After the best year of his young career in 2013-14, Marcus Morris entered the 2014-15 season with increased expectations following a contract extension with the Phoenix Suns. President of Basketball Operations Lon Babby gave Marcus and Morris a $52 million sum and told them to split it however they'd like over four years.
The twins decided that Markieff's official salary would be $8 million per year while Marcus would earn $5 million. If I can be allowed a tangent here, this is how I like to imagine that conversation between the Morrii went last September:
Markieff: Hey bro, how should we split the $52 million Lon gave us?
Marcus: I mean, we've called halfsies on everything all our lives. I think it makes sense to split it down the middle, right? $6.5 million a year for each of us?
Markieff: I guess. I got no problem splitting the money in half but I kind of think our official salaries should maybe reflect our respective market values, no?
Marcus: Come on, man, I think our market values are pretty equal.
Markieff: I don't know, Mook. I played more minutes last year, scored more, shot better, rebounded better, passed better and probably defended better. I think I'm a $10 million a year kind of guy.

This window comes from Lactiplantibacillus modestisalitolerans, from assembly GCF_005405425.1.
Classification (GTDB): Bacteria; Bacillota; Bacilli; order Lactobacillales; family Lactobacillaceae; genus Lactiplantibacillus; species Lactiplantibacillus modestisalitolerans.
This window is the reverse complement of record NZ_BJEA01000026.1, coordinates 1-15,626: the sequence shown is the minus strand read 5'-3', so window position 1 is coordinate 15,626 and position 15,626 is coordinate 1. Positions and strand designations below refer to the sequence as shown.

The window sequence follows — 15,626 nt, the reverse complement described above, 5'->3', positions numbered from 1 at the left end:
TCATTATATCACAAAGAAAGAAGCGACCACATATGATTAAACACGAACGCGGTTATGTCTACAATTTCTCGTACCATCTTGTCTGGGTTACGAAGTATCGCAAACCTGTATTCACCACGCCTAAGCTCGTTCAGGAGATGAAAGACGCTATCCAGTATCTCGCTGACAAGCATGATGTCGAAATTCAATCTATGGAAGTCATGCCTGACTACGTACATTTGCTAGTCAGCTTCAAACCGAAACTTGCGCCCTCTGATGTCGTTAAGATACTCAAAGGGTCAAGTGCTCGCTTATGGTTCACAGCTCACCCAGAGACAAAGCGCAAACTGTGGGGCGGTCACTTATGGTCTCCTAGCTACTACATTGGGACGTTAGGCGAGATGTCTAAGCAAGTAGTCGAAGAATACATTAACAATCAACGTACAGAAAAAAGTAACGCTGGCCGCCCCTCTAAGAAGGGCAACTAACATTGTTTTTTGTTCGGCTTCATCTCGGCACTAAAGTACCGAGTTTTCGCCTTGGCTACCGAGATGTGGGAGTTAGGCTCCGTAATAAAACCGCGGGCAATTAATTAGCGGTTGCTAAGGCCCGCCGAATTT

Marcus: But, bro...#FOE.
Markieff: Alright, fine. I love you bro, but I think you're about 60% of the player I am. So how about you get $5 million a year and I get $8 million? All you need to do to earn it is to make sure your technical foul count for the season is 60% of mine.
Marcus: Ok. Deal. Now let's go have a hell of a season filled with on-court tantrums and off-court legal issues!
Pretty much mirroring the trajectory of the entire team, Marcus Morris' 2014-15 season was an up and down one. It began well but ultimately spiraled downwards as the year progressed. In the end, it left Marcus not too far from where he was at the start of the season—at the footpath of NBA mediocrity.